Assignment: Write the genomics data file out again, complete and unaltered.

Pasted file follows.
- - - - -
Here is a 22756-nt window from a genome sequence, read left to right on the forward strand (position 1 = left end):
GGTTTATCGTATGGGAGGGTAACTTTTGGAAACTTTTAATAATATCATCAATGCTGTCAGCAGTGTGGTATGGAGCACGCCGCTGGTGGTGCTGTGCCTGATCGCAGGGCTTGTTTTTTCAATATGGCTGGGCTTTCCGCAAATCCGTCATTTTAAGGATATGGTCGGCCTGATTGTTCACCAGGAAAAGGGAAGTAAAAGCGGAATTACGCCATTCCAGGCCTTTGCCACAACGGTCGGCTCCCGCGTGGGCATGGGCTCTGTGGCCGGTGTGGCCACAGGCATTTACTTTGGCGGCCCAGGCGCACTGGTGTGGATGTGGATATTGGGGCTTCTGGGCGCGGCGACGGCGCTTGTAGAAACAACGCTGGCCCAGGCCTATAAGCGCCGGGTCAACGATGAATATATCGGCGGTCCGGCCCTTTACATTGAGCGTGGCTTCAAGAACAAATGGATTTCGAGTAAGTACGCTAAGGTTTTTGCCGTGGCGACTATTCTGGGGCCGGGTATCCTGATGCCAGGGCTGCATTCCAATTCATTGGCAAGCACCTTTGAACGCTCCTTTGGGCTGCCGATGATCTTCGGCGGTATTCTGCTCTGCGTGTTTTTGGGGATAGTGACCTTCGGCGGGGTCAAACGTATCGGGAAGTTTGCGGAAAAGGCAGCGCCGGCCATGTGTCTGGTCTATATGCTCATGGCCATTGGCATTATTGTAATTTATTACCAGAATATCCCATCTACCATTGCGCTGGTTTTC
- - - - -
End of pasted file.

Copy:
Here is a 22756-nt window from a genome sequence, read left to right on the forward strand (position 1 = left end):
GGTTTATCGTATGGGAGGGTAACTTTTGGAAACTTTTAATAATATCATCAATGCTGTCAGCAGTGTGGTATGGAGCACGCCGCTGGTGGTGCTGTGCCTGATCGCAGGGCTTGTTTTTTCAATATGGCTGGGCTTTCCGCAAATCCGTCATTTTAAGGATATGGTCGGCCTGATTGTTCACCAGGAAAAGGGAAGTAAAAGCGGAATTACGCCATTCCAGGCCTTTGCCACAACGGTCGGCTCCCGCGTGGGCATGGGCTCTGTGGCCGGTGTGGCCACAGGCATTTACTTTGGCGGCCCAGGCGCACTGGTGTGGATGTGGATATTGGGGCTTCTGGGCGCGGCGACGGCGCTTGTAGAAACAACGCTGGCCCAGGCCTATAAGCGCCGGGTCAACGATGAATATATCGGCGGTCCGGCCCTTTACATTGAGCGTGGCTTCAAGAACAAATGGATTTCGAGTAAGTACGCTAAGGTTTTTGCCGTGGCGACTATTCTGGGGCCGGGTATCCTGATGCCAGGGCTGCATTCCAATTCATTGGCAAGCACCTTTGAACGCTCCTTTGGGCTGCCGATGATCTTCGGCGGTATTCTGCTCTGCGTGTTTTTGGGGATAGTGACCTTCGGCGGGGTCAAACGTATCGGGAAGTTTGCGGAAAAGGCAGCGCCGGCCATGTGTCTGGTCTATATGCTCATGGCCATTGGCATTATTGTAATTTATTACCAGAATATCCCATCTACCATTGCGCTGGTTTTC